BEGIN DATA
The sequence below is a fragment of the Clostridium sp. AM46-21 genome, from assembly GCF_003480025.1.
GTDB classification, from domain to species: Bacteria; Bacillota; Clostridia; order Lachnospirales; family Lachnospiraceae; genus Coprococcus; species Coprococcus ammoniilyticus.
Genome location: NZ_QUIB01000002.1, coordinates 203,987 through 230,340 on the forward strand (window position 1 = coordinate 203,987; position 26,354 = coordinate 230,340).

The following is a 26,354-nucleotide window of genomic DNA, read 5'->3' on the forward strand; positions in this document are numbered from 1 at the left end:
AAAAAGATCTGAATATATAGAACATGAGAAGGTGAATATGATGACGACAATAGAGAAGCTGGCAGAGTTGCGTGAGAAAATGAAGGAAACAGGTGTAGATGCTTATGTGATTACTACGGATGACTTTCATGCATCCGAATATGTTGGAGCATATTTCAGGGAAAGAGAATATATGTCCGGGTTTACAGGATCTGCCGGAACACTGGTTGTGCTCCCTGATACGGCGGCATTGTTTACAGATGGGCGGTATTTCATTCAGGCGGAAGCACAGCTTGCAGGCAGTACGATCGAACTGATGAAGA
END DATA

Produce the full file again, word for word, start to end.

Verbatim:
The sequence below is a fragment of the Clostridium sp. AM46-21 genome, from assembly GCF_003480025.1.
GTDB classification, from domain to species: Bacteria; Bacillota; Clostridia; order Lachnospirales; family Lachnospiraceae; genus Coprococcus; species Coprococcus ammoniilyticus.
Genome location: NZ_QUIB01000002.1, coordinates 203,987 through 230,340 on the forward strand (window position 1 = coordinate 203,987; position 26,354 = coordinate 230,340).

The following is a 26,354-nucleotide window of genomic DNA, read 5'->3' on the forward strand; positions in this document are numbered from 1 at the left end:
AAAAAGATCTGAATATATAGAACATGAGAAGGTGAATATGATGACGACAATAGAGAAGCTGGCAGAGTTGCGTGAGAAAATGAAGGAAACAGGTGTAGATGCTTATGTGATTACTACGGATGACTTTCATGCATCCGAATATGTTGGAGCATATTTCAGGGAAAGAGAATATATGTCCGGGTTTACAGGATCTGCCGGAACACTGGTTGTGCTCCCTGATACGGCGGCATTGTTTACAGATGGGCGGTATTTCATTCAGGCGGAAGCACAGCTTGCAGGCAGTACGATCGAACTGATGAAGA